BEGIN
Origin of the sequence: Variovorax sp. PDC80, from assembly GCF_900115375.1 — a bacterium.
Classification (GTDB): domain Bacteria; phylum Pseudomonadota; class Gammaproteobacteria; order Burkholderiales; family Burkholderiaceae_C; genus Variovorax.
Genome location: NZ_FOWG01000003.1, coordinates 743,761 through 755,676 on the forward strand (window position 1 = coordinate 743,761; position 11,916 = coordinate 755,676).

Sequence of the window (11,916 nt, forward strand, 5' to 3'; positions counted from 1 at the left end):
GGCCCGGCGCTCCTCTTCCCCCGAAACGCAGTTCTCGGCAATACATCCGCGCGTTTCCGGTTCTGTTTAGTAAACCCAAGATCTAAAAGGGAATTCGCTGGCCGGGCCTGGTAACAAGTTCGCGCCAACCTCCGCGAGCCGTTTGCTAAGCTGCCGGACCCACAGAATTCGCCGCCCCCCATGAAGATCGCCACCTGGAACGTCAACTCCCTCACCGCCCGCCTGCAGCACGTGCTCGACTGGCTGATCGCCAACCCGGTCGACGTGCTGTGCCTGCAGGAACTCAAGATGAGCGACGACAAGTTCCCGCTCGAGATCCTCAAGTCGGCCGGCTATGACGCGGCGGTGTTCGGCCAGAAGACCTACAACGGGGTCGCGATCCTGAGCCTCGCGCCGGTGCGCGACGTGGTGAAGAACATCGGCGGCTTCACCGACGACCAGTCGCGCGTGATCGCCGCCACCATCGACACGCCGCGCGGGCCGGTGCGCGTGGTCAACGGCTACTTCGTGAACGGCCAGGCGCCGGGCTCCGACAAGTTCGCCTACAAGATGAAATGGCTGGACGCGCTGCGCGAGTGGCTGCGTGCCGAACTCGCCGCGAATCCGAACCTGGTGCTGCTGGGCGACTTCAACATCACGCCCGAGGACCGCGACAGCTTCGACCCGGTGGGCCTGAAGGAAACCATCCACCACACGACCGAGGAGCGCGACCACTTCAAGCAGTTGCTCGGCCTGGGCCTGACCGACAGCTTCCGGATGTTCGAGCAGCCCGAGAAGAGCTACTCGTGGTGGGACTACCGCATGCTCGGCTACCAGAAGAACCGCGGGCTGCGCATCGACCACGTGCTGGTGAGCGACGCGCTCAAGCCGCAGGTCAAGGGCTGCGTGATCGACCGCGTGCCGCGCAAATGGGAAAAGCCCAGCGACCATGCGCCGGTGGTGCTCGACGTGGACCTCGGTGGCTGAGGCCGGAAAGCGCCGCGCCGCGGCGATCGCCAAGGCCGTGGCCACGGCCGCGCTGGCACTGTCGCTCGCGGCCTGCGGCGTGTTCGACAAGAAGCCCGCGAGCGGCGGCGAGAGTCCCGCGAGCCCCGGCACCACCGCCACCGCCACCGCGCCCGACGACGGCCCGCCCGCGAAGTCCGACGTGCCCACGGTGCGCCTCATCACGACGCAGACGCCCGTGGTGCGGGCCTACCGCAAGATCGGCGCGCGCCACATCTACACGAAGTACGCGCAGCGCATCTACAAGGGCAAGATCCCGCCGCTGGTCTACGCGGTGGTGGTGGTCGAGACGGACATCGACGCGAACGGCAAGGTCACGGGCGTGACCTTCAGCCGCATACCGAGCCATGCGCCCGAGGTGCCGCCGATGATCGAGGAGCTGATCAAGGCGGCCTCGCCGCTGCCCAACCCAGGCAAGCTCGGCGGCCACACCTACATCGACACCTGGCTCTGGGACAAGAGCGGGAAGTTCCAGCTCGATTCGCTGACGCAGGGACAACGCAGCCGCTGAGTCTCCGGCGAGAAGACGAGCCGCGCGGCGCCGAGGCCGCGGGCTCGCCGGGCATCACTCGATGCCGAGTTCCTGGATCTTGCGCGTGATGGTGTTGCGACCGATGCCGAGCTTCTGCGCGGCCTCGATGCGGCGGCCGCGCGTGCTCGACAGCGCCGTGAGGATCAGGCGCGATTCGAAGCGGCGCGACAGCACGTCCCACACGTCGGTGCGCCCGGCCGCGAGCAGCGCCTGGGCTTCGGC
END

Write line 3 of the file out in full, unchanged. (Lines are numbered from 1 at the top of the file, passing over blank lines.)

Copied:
Genome location: NZ_FOWG01000003.1, coordinates 743,761 through 755,676 on the forward strand (window position 1 = coordinate 743,761; position 11,916 = coordinate 755,676).